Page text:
If I think too hard on what actually might be the point of all this, I’m pitched headfirst into the Slough of Despond, but that’s kinda what happens whenever I think too hard about anything that has to do with writing. Your — the reader’s — entertainment is certainly higher priority than my — the writer’s — edification, but all the same, I’m learning things, and I hope my readers don’t feel ill-used by being part of this grand experiment.
First things first — being artfully artless, one of the chief goals of any good blog, is a hell of a lot harder than it looks. As I’m seldom artfully artless in Real Life (I was never a good flirt, and as far as my life goes, things that are difficult also generally look difficult) it would stand to reason that I’d find this a challenge in my blog-life as well.
More interestingly, though, (at least from a writerly perspective, this insight and 4 bucks’ll buy you a cup of coffee in the Real World) I’ve also noticed that the more unappealing I find some aspect of parenthood, the more apt I am to use metaphors to describe it. Thus, Younger Girleen’s preschool has appeared in the same sentences as allusions to:
a soap opera
the Jonestown Massacre
A soulless corporation
Wonderland, as in where Alice Ended Up
the royal court of Marie Antoinette
My sense that XXXX Preschool gives me the opportunity to experience a world (I always wanted to time-travel, I just didn’t know having children would make it possible!) full of political intrigue, Machiavellian plots, and character assassinations has, if anything, grown in the past few weeks. And in fact, I’ve realized that I actually like thinking of XXXX Preschool this way.
Once upon a time, way back in those days of peasant blouses and bellbottoms known as the early ’70s, a well-meaning hippy-ish couple sent their first born off to the world of public school in small-town Georgia clutching a brown-paper sack lunch. At noon, when she sat down to lunch in the cafeteria redolent with the smell of overcooked collard greens and unpacked a Roman Meal bread sandwich wrapped in waxed paper (less plastic in landfills) and a bruised Red Delicious apple, she looked at the Twinkies, the SnakPak puddings, the lovely pillowy Wonder Bread bologna sandwiches of her peers with the first real envy of her young life. That is, until she met the only other third-grader forced by her parents to eat sandwiches made on whole wheat bread. They became inseparable, inventing games that got them through the school day: they were spies, they were detectives, the school rotunda was haunted by the ghost of the man the school was named after… And everyday at lunchtime, they unwrapped the waxed paper from around the sandwiches made from peanut butter purchased at the town’s only health food store (less sugar), closed their eyes and said to each other fervently: maybe if we pretend real hard that we’re actually eating pizza, these sandwiches will start tasting good.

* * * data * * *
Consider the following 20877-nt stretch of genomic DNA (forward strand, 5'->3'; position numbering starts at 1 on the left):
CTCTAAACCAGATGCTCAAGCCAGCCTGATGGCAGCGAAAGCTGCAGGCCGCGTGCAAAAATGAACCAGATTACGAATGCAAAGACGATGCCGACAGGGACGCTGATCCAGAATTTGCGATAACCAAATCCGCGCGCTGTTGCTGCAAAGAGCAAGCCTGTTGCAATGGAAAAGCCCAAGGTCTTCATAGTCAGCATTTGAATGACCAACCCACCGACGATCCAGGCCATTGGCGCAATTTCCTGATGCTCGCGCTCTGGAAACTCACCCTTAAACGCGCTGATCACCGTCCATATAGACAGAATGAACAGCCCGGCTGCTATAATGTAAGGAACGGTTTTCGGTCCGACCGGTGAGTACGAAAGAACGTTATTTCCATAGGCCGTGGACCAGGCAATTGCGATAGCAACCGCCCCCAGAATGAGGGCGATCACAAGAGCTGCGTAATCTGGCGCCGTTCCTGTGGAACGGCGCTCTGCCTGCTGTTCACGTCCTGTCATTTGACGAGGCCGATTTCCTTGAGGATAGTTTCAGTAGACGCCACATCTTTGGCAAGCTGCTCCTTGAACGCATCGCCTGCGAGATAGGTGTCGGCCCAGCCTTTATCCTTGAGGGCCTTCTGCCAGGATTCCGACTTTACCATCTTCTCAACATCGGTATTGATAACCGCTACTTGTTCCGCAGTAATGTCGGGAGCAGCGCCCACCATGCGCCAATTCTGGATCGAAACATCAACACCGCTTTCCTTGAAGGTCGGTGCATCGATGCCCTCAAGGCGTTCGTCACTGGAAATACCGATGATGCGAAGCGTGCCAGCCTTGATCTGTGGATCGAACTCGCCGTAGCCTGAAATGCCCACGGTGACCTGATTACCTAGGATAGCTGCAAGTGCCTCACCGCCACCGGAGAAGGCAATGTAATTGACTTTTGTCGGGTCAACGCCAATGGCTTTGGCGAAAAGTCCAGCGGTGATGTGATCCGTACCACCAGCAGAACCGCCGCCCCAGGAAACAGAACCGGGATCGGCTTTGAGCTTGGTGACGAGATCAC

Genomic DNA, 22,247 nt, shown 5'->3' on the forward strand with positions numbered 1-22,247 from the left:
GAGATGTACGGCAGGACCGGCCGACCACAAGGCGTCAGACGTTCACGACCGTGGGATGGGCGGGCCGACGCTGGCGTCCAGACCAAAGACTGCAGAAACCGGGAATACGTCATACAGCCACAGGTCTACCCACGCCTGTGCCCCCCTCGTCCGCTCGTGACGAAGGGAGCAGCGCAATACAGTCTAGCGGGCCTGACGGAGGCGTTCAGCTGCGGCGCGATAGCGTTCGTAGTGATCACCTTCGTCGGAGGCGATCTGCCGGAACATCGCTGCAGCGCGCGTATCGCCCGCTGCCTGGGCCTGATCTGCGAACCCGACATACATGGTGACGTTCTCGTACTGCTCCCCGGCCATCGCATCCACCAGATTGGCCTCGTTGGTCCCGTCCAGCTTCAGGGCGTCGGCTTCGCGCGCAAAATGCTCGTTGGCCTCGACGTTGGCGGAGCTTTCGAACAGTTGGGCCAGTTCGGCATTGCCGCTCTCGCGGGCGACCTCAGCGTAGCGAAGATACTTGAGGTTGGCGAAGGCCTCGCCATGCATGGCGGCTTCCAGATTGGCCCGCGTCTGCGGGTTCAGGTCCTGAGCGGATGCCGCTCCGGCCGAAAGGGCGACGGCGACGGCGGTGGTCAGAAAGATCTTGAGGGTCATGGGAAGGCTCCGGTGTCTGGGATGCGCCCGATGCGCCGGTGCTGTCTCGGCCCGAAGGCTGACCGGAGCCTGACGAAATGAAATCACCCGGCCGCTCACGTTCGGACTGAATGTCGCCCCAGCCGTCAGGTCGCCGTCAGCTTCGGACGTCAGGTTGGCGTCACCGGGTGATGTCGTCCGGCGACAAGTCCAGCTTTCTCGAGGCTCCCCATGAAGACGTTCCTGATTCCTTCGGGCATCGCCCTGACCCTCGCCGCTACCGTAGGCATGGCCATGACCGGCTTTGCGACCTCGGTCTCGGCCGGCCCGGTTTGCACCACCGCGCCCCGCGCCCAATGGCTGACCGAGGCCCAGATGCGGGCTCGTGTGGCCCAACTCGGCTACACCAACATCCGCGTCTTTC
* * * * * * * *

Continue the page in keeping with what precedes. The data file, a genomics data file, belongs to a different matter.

Metaphor enlarges our lives. This might be why “it is what it is” is such a frightening buzzword. If you extrapolate from “it is what it is,” a good many of the tasks we are forced to undertake in parenthood (this is probably true of life, too, but we don’t take on that weighty subject here) are — let’s face it — just plain tedious and unnecessary. Given that alternative, wouldn’t you rather see yourself as a a cloak-and-dagger courtier skulking in a dark corner of the royal palace? Or an anthropologist taking notes out in the field? Or a clandestine operative working undercover?
Plus, I have to say I enjoyed giving this entry the header “The Mistress of the Metaphor” — as if I were some sulky dominatrix.
Metaphor. I did it again. I wonder what kind of inappropriate search engine tag will come from using that one.